I'm comparing "the process" of tanking to accumulate draft collateral which is what I think both franchises did.  

You're right - Peppers alone cannot win and NFL game by himself.  But Peppers + Garrett + Njoku + Coleman + Ogbah + Mayfield + Ward + Chubb + Corbett just might.


May 9th, 2018 at 7:04 PM ^

The Browns didn’t get Njoku and Peppers because they tanked, they got them because they made trades. Tanking isn’t what got them 3 first rounders last year. Teams in the NBA and NFL don’t tank to get better second round picks, so I’m not sure why you included half those guys.. Also, instead of taking Mayfield with the first pick, they could have just not traded in 2017 and taken Deshaun Watson. Lastly, 4 of the guys you have listed there haven’t played a down in the NFL, whereas Philly won a playoff series with their tanking because Ben Simmons (a high first round pick) and Joel Embiid (a high first round pick) are really good. You’re comparisons are not very good

Lou MacAdoo

May 9th, 2018 at 1:20 PM ^

As a Toledoan I get to watch the Browns and Lions every week and I will say that I’m very interested in seeing how they look this year. They’ve added a lot of talent and the rest of the teams in their division are looking more and more beatable every year. They should be a better watch at least. There’s a lot of young talent on that roster and I think they have a shot at .500 if they gel and stay healthy. Hugh will actually have to win game early so they learn how to do it and get some confidence.


May 9th, 2018 at 1:22 PM ^

I think the NFL mostly knew too — the Osweiler trade was a giveaway. I think it’s a pretty poor strategy in the NFL given the massive uncertainty in the draft, the violent nature of the support creating substantial injury risk, the much stricter salary cap in the NFL relative to the NBA, and the huge amount of variance in year-to-year results caused by unbalanced schedules and a small number of regular season games.

But yeah, my comment wasn’t off the cuff. I think the Browns actively tanked last year, and their defensive scheme of lining Jabrill 20 yards deep was part of it.


May 9th, 2018 at 2:01 PM ^

Honestly what has happened for 40 years is irrelevant to next season. There are some really good pieces, and all it takes is one side of the ball to step up, which it seems to be the defense. A top ten defense, which isn't impossible, and a mediocre offense will get them around .500 and a good OL, another year of qb development, and a reliable wr (They have a good TE) will be enough to get them into the playoffs. 

49ers were horrible before Harbaugh, more recently the Jags went from painful to watch to really good in a short period of time.  


May 9th, 2018 at 2:23 PM ^

He designed and implemented a plan to purposely lose.  Fine, just publicly apologize, admit what you did, and refund every fucking ticket from the 2016 and 2017 season.  The only person I hate more is Haslam for being stupid enough to go along with it.

The NBA is the only league where purposely tanking makes sense.  You can never win a championship without at least 1 superstar.  With only 5 players on the court, one player really can make a difference, and the only real chance at drafting one is to be in the lottery.

I'm also still waiting for Hue to jump in the damn lake like he said he would.


May 9th, 2018 at 2:24 PM ^

doesn't work in the NFL like it does in the NBA, where three or four consecutive lottery picks or one big free agent signing can change the entire face of your team. You only need five guys on the floor at a time in the NBA. In football, you need to be solid at 22 starting positions before you even begin to address special teams or building depth to account for the higher occurance of injury in the NFL.

The closest example of an NFL team changing its fortunes primarily via the draft is the Dallas Cowboys of the early 1990s, and they had plenty of help from Minnesota. The Cowboys required a flurry of draft picks that came from an historically short-sighted trade with the Vikings, and even then, Dallas had to hit a home run on virtually every one of those picks to turn things around.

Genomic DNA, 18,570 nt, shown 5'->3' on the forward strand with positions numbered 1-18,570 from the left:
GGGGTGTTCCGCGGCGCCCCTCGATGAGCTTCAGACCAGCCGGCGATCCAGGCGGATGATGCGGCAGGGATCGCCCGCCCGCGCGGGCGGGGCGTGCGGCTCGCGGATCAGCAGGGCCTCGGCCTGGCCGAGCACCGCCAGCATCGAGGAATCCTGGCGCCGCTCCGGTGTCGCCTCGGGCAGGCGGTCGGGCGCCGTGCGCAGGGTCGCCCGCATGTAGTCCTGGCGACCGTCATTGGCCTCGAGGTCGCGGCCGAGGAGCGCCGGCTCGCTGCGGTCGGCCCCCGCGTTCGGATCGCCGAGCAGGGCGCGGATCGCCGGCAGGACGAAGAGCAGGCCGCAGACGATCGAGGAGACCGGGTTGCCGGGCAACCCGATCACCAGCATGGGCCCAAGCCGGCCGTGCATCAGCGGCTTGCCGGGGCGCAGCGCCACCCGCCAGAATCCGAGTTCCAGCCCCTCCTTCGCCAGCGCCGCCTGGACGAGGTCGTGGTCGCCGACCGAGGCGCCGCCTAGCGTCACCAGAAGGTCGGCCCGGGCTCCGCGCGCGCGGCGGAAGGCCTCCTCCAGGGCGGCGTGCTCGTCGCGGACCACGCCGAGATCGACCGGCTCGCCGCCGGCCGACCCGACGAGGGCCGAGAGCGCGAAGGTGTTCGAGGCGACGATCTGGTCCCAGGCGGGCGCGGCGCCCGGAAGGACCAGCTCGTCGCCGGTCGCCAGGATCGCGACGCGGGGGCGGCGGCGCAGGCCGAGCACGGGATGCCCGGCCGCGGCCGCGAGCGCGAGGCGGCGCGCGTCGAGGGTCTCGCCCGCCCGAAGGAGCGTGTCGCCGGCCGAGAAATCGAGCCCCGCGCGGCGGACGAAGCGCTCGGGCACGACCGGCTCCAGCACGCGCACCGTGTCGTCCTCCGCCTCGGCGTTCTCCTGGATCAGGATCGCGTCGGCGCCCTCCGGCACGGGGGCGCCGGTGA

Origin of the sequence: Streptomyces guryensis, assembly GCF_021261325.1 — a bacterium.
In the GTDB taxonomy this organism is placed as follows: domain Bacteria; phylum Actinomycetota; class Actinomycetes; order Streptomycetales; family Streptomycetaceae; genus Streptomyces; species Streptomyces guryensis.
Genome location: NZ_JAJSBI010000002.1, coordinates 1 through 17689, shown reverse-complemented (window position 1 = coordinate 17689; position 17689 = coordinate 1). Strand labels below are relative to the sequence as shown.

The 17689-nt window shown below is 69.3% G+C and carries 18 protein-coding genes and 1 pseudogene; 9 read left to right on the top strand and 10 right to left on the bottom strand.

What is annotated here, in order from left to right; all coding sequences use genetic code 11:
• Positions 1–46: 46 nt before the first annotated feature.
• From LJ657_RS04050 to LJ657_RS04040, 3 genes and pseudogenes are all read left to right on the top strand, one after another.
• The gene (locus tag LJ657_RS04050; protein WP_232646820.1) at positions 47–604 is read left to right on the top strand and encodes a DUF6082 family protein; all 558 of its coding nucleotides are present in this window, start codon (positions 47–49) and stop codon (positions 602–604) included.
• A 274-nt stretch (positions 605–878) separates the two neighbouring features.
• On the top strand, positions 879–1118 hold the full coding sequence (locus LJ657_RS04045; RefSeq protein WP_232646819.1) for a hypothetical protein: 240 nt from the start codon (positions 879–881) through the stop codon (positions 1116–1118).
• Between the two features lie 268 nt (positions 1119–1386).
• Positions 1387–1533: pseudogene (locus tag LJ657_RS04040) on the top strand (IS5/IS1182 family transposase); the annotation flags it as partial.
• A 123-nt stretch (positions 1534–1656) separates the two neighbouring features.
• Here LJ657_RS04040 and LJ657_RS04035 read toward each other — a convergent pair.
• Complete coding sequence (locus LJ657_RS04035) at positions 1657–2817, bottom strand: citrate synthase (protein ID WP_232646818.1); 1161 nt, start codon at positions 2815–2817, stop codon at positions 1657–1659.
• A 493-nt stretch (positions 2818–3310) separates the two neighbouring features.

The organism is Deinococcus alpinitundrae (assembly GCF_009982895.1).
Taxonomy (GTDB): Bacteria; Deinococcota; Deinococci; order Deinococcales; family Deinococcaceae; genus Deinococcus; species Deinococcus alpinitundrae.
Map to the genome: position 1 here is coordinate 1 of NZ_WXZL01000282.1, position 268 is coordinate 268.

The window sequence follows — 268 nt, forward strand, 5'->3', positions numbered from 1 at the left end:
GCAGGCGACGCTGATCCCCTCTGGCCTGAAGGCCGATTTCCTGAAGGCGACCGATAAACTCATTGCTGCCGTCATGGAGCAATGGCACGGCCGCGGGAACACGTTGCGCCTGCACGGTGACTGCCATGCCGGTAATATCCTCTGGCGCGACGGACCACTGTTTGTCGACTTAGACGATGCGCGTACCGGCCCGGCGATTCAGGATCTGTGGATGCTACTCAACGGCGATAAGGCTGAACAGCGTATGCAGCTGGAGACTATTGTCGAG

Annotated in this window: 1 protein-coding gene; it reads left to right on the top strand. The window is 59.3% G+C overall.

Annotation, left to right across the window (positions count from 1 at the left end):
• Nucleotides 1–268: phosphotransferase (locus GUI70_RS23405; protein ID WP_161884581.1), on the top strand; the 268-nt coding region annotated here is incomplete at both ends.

More often than not, there are no shortcuts to becoming a perennial contender in the NFL. It takes a keen eye evaluating talent, acquiring that talent via the draft, free agency and the waiver wire and having a coaching staff with the vision to build a system that best utilizes what you've got on the roster. In short, do what the Patriots do, not what the Sixers did.

1 percent

May 9th, 2018 at 9:48 PM ^

The idea isn’t the same as it is in the NBA. NBA is to have the top pick, the way the browns did it is to have as many picks as possible ... hell they took on Brock Osweiler for 18 million just to get a 2nd round pick.

The more picks you have the better chance you have on hitting on some of them. By doing that you can assume you’ll have a top pick but the idea wasn’t to make the browns suck so they would for sure have the #1 pick. Every trade they made was the accumulation of draft picks.

The more picks you have the better chances of hitting


May 9th, 2018 at 3:53 PM ^

But it's not crazy.  They have stockpiled a ton of picks and kept on a HC that has one win in two years.  Eventually all that talent has to turn into something (See: Jags D).  They also traded for a pick and took on the Osweiler contract, which is something I can't ever remember in football but is common in basketball.

Obviously the sports are way different.  One pick can make all the difference for a basketball team when that's very rarely the case in football.  

Blue in PA

May 9th, 2018 at 11:39 AM ^

It wont be difficult for him to stand out, will it?


Hope he stays healthy long enough to get another contract and he gets to go win somewhere.


May 9th, 2018 at 11:57 AM ^

I know he's an aggressive coach, but it seems weird that you'd be so inflexible that you'd run a system that you don't actually have the talent to be successful with.  If you have to put one of your most athletic players out of position because you expect to fail with blitzes and don't want to have them turn into huge gains then what's the point in running that sytem at all?  This seems like the kind strategy that would lead to a lot of losses... like 16 of 'em.


May 9th, 2018 at 11:59 AM ^

"I trust you enough that I'm going to put you in a position to fail and take a lot of heat when the team also fails" is not what you want to hear from your boss...